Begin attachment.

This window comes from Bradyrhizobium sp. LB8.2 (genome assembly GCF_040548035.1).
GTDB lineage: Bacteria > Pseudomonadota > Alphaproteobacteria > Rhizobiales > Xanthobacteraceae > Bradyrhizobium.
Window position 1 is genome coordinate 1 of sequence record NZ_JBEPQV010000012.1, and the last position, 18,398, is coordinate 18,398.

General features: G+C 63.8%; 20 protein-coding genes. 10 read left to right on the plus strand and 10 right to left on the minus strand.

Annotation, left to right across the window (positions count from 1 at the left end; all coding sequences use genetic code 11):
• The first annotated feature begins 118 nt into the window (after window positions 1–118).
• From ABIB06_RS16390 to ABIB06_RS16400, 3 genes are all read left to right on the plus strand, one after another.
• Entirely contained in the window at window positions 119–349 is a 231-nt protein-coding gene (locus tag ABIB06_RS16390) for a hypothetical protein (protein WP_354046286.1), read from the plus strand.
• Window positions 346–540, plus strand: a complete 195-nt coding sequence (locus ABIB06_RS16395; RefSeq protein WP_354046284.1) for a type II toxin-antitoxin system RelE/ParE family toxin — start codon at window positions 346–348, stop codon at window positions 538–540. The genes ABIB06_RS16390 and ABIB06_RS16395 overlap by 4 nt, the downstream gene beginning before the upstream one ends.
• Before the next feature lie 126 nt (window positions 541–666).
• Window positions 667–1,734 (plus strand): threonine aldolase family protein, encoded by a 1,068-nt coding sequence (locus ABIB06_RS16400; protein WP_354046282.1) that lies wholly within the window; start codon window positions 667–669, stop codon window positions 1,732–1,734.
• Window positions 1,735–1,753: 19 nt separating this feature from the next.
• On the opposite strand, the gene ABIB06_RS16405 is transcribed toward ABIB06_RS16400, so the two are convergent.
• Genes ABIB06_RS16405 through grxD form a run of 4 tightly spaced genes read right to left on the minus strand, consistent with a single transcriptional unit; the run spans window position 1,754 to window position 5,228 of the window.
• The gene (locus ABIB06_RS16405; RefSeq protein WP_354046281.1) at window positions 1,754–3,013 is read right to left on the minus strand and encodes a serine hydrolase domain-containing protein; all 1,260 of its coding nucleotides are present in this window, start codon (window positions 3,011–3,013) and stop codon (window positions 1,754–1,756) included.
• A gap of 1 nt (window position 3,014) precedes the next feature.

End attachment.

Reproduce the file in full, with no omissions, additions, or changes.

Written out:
This window comes from Bradyrhizobium sp. LB8.2 (genome assembly GCF_040548035.1).
GTDB lineage: Bacteria > Pseudomonadota > Alphaproteobacteria > Rhizobiales > Xanthobacteraceae > Bradyrhizobium.
Window position 1 is genome coordinate 1 of sequence record NZ_JBEPQV010000012.1, and the last position, 18,398, is coordinate 18,398.

General features: G+C 63.8%; 20 protein-coding genes. 10 read left to right on the plus strand and 10 right to left on the minus strand.

Annotation, left to right across the window (positions count from 1 at the left end; all coding sequences use genetic code 11):
• The first annotated feature begins 118 nt into the window (after window positions 1–118).
• From ABIB06_RS16390 to ABIB06_RS16400, 3 genes are all read left to right on the plus strand, one after another.
• Entirely contained in the window at window positions 119–349 is a 231-nt protein-coding gene (locus tag ABIB06_RS16390) for a hypothetical protein (protein WP_354046286.1), read from the plus strand.
• Window positions 346–540, plus strand: a complete 195-nt coding sequence (locus ABIB06_RS16395; RefSeq protein WP_354046284.1) for a type II toxin-antitoxin system RelE/ParE family toxin — start codon at window positions 346–348, stop codon at window positions 538–540. The genes ABIB06_RS16390 and ABIB06_RS16395 overlap by 4 nt, the downstream gene beginning before the upstream one ends.
• Before the next feature lie 126 nt (window positions 541–666).
• Window positions 667–1,734 (plus strand): threonine aldolase family protein, encoded by a 1,068-nt coding sequence (locus ABIB06_RS16400; protein WP_354046282.1) that lies wholly within the window; start codon window positions 667–669, stop codon window positions 1,732–1,734.
• Window positions 1,735–1,753: 19 nt separating this feature from the next.
• On the opposite strand, the gene ABIB06_RS16405 is transcribed toward ABIB06_RS16400, so the two are convergent.
• Genes ABIB06_RS16405 through grxD form a run of 4 tightly spaced genes read right to left on the minus strand, consistent with a single transcriptional unit; the run spans window position 1,754 to window position 5,228 of the window.
• The gene (locus ABIB06_RS16405; RefSeq protein WP_354046281.1) at window positions 1,754–3,013 is read right to left on the minus strand and encodes a serine hydrolase domain-containing protein; all 1,260 of its coding nucleotides are present in this window, start codon (window positions 3,011–3,013) and stop codon (window positions 1,754–1,756) included.
• A gap of 1 nt (window position 3,014) precedes the next feature.